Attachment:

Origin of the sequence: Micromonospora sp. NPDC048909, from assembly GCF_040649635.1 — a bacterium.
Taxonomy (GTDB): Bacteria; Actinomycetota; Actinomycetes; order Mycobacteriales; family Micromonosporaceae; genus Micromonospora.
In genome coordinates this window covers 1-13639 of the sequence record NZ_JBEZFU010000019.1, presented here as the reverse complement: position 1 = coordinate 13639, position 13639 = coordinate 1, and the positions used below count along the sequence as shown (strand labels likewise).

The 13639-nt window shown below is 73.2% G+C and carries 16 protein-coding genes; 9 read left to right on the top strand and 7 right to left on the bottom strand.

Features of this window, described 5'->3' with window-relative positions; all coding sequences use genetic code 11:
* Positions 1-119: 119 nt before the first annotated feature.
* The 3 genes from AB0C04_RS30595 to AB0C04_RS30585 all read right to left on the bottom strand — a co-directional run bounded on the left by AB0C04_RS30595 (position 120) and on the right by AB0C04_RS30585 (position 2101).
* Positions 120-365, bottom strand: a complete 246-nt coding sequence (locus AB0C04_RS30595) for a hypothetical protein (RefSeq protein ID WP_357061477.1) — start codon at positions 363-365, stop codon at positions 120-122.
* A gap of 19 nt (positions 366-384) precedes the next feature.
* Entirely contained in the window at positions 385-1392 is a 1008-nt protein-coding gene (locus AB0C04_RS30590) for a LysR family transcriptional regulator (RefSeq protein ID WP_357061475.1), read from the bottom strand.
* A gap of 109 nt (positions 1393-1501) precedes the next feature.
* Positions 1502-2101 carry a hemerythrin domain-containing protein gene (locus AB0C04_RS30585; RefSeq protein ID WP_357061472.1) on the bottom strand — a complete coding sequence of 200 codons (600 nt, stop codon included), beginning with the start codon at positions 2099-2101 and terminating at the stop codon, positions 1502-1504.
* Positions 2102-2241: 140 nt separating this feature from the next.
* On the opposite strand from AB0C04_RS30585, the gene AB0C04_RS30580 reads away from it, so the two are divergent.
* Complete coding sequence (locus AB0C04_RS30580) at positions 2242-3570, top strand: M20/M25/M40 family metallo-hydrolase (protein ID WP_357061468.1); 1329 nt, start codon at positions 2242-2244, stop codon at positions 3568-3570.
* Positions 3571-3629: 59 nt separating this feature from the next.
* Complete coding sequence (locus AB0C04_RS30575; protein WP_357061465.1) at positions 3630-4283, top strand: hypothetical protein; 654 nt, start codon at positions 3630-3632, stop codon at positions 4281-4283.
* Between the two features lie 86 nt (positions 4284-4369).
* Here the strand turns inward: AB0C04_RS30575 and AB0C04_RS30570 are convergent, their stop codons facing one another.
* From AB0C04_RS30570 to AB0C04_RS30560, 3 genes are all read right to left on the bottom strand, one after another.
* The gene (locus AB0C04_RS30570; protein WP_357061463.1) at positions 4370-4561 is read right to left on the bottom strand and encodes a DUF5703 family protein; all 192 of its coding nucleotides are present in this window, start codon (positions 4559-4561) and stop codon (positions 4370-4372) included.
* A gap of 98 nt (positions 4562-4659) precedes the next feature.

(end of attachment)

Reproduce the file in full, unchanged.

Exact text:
Origin of the sequence: Micromonospora sp. NPDC048909, from assembly GCF_040649635.1 — a bacterium.
Taxonomy (GTDB): Bacteria; Actinomycetota; Actinomycetes; order Mycobacteriales; family Micromonosporaceae; genus Micromonospora.
In genome coordinates this window covers 1-13639 of the sequence record NZ_JBEZFU010000019.1, presented here as the reverse complement: position 1 = coordinate 13639, position 13639 = coordinate 1, and the positions used below count along the sequence as shown (strand labels likewise).

The 13639-nt window shown below is 73.2% G+C and carries 16 protein-coding genes; 9 read left to right on the top strand and 7 right to left on the bottom strand.

Features of this window, described 5'->3' with window-relative positions; all coding sequences use genetic code 11:
* Positions 1-119: 119 nt before the first annotated feature.
* The 3 genes from AB0C04_RS30595 to AB0C04_RS30585 all read right to left on the bottom strand — a co-directional run bounded on the left by AB0C04_RS30595 (position 120) and on the right by AB0C04_RS30585 (position 2101).
* Positions 120-365, bottom strand: a complete 246-nt coding sequence (locus AB0C04_RS30595) for a hypothetical protein (RefSeq protein ID WP_357061477.1) — start codon at positions 363-365, stop codon at positions 120-122.
* A gap of 19 nt (positions 366-384) precedes the next feature.
* Entirely contained in the window at positions 385-1392 is a 1008-nt protein-coding gene (locus AB0C04_RS30590) for a LysR family transcriptional regulator (RefSeq protein ID WP_357061475.1), read from the bottom strand.
* A gap of 109 nt (positions 1393-1501) precedes the next feature.
* Positions 1502-2101 carry a hemerythrin domain-containing protein gene (locus AB0C04_RS30585; RefSeq protein ID WP_357061472.1) on the bottom strand — a complete coding sequence of 200 codons (600 nt, stop codon included), beginning with the start codon at positions 2099-2101 and terminating at the stop codon, positions 1502-1504.
* Positions 2102-2241: 140 nt separating this feature from the next.
* On the opposite strand from AB0C04_RS30585, the gene AB0C04_RS30580 reads away from it, so the two are divergent.
* Complete coding sequence (locus AB0C04_RS30580) at positions 2242-3570, top strand: M20/M25/M40 family metallo-hydrolase (protein ID WP_357061468.1); 1329 nt, start codon at positions 2242-2244, stop codon at positions 3568-3570.
* Positions 3571-3629: 59 nt separating this feature from the next.
* Complete coding sequence (locus AB0C04_RS30575; protein WP_357061465.1) at positions 3630-4283, top strand: hypothetical protein; 654 nt, start codon at positions 3630-3632, stop codon at positions 4281-4283.
* Between the two features lie 86 nt (positions 4284-4369).
* Here the strand turns inward: AB0C04_RS30575 and AB0C04_RS30570 are convergent, their stop codons facing one another.
* From AB0C04_RS30570 to AB0C04_RS30560, 3 genes are all read right to left on the bottom strand, one after another.
* The gene (locus AB0C04_RS30570; protein WP_357061463.1) at positions 4370-4561 is read right to left on the bottom strand and encodes a DUF5703 family protein; all 192 of its coding nucleotides are present in this window, start codon (positions 4559-4561) and stop codon (positions 4370-4372) included.
* A gap of 98 nt (positions 4562-4659) precedes the next feature.